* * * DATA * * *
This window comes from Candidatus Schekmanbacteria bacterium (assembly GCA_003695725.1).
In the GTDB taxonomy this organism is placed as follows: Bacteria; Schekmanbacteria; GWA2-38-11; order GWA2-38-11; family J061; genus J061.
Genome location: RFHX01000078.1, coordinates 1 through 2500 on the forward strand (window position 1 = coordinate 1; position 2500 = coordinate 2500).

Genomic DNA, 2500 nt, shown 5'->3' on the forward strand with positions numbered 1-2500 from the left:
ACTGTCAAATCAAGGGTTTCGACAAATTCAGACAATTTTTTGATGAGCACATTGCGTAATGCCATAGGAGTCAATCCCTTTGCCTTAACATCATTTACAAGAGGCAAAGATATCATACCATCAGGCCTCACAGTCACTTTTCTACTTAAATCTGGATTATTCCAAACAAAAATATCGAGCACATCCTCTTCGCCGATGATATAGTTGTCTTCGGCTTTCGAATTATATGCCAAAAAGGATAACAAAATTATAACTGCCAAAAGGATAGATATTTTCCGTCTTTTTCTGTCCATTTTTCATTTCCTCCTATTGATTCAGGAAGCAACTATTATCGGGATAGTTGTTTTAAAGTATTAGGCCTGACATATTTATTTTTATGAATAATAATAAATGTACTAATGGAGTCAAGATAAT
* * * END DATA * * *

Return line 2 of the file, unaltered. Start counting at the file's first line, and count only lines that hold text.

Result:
In the GTDB taxonomy this organism is placed as follows: Bacteria; Schekmanbacteria; GWA2-38-11; order GWA2-38-11; family J061; genus J061.